Gonorrhea infections per 100,000 people
West Virginia’s gonorrhea rate had been relatively steady before a huge spike in 2017. Since 2012, the rate is up by more than 58%.
West Virginia gonorrhea rate by year (cases per 100,000 people)
Eight Southern states are among the 10 states with the highest gonorrhea rates, and West Virginia has the lowest rate in the region. In fact, the next-closest state, Virginia, has a rate that’s more than double that of West Virginia.
Gonorrhea infection rate, Southern states (cases per 100,000 people)
Syphilis Rates in West Virginia
Primary and secondary syphilis infections occur at a rate of about 3.4 per 100,000 people in West Virginia, putting the state in the No. 43 spot nationally. West Virginia’s syphilis rate is about a third of the national rate and is about 82% lower than that of the nation’s leading state, Nevada.
Primary and secondary syphilis infections per 100,000 people
The syphilis rate has risen steadily in West Virginia, climbing every year since at least 2013. In that time, the syphilis rate has surged by more than 300%.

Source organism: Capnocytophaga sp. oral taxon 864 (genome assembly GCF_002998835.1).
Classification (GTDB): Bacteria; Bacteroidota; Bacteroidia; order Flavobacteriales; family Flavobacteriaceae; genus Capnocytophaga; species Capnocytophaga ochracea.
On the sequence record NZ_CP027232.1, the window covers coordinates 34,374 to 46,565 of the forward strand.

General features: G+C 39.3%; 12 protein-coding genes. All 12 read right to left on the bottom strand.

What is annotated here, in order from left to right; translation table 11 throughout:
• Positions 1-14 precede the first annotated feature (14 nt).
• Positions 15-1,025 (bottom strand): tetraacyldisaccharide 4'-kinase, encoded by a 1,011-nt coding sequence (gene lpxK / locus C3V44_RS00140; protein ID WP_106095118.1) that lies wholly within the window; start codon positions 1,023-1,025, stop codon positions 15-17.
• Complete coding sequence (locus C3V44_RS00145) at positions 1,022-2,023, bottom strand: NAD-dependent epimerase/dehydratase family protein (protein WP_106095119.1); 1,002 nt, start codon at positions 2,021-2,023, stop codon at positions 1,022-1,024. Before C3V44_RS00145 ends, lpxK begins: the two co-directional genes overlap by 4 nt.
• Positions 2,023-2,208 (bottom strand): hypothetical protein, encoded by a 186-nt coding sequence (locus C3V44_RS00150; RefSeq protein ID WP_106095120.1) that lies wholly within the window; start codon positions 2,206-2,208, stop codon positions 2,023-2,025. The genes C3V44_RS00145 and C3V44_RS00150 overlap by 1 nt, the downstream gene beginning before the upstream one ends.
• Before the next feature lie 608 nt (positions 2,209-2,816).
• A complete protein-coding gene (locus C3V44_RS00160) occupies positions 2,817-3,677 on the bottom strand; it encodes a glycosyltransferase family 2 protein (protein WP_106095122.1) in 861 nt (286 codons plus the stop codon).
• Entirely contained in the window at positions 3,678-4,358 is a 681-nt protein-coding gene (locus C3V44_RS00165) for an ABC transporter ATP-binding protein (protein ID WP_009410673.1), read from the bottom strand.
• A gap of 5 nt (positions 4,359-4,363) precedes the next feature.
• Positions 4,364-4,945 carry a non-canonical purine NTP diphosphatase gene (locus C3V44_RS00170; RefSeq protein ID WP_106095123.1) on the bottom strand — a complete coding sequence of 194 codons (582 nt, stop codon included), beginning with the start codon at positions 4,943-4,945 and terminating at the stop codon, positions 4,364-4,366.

West Virginia primary and secondary syphilis rate by year (cases per 100,000 people)
Six Southern states are among the 10 with the highest syphilis rates, but West Virginia has the lowest rate in the region.
Primary and secondary syphilis infection rates, Southern states (cases per 100,000 people)
HIV & Other STD Rates in West Virginia
Almost 80 people were newly diagnosed with HIV in West Virginia in 2017. That puts the state’s population-adjusted rate at 4.3 per 100,000, 11th-lowest in the country. But it’s not all good news; the state recorded a 16% increase in the HIV rate between 2016 and 2017. See How to Test for HIV
Hepatitis B & C